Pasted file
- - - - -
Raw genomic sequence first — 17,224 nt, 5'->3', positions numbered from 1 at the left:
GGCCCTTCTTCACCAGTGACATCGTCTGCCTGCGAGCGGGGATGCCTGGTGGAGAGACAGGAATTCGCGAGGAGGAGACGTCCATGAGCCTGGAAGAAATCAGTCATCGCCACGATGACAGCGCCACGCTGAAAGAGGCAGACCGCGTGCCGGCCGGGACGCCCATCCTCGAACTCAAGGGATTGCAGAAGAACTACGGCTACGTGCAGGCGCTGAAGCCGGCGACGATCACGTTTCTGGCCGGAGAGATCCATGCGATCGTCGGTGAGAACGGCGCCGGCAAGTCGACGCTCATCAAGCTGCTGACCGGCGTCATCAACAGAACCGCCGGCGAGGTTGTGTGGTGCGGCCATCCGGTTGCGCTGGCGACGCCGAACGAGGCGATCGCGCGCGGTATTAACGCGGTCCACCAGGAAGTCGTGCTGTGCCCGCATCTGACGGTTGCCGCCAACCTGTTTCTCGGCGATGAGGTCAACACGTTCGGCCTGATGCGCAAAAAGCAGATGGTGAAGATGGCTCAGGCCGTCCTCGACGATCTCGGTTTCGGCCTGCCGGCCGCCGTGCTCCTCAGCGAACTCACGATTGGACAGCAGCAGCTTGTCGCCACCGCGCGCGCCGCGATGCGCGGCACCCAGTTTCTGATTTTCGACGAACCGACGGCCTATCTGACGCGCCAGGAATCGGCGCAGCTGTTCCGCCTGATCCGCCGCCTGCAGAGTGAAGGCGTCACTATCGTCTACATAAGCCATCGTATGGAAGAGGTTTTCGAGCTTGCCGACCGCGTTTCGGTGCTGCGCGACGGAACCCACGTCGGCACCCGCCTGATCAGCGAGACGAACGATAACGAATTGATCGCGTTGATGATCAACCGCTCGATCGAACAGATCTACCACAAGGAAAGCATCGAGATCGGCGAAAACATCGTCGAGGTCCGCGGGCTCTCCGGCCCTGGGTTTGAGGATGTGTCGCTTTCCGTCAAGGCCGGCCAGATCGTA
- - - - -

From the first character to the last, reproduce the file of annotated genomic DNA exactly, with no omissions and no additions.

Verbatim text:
Raw genomic sequence first — 17,224 nt, 5'->3', positions numbered from 1 at the left:
GGCCCTTCTTCACCAGTGACATCGTCTGCCTGCGAGCGGGGATGCCTGGTGGAGAGACAGGAATTCGCGAGGAGGAGACGTCCATGAGCCTGGAAGAAATCAGTCATCGCCACGATGACAGCGCCACGCTGAAAGAGGCAGACCGCGTGCCGGCCGGGACGCCCATCCTCGAACTCAAGGGATTGCAGAAGAACTACGGCTACGTGCAGGCGCTGAAGCCGGCGACGATCACGTTTCTGGCCGGAGAGATCCATGCGATCGTCGGTGAGAACGGCGCCGGCAAGTCGACGCTCATCAAGCTGCTGACCGGCGTCATCAACAGAACCGCCGGCGAGGTTGTGTGGTGCGGCCATCCGGTTGCGCTGGCGACGCCGAACGAGGCGATCGCGCGCGGTATTAACGCGGTCCACCAGGAAGTCGTGCTGTGCCCGCATCTGACGGTTGCCGCCAACCTGTTTCTCGGCGATGAGGTCAACACGTTCGGCCTGATGCGCAAAAAGCAGATGGTGAAGATGGCTCAGGCCGTCCTCGACGATCTCGGTTTCGGCCTGCCGGCCGCCGTGCTCCTCAGCGAACTCACGATTGGACAGCAGCAGCTTGTCGCCACCGCGCGCGCCGCGATGCGCGGCACCCAGTTTCTGATTTTCGACGAACCGACGGCCTATCTGACGCGCCAGGAATCGGCGCAGCTGTTCCGCCTGATCCGCCGCCTGCAGAGTGAAGGCGTCACTATCGTCTACATAAGCCATCGTATGGAAGAGGTTTTCGAGCTTGCCGACCGCGTTTCGGTGCTGCGCGACGGAACCCACGTCGGCACCCGCCTGATCAGCGAGACGAACGATAACGAATTGATCGCGTTGATGATCAACCGCTCGATCGAACAGATCTACCACAAGGAAAGCATCGAGATCGGCGAAAACATCGTCGAGGTCCGCGGGCTCTCCGGCCCTGGGTTTGAGGATGTGTCGCTTTCCGTCAAGGCCGGCCAGATCGTA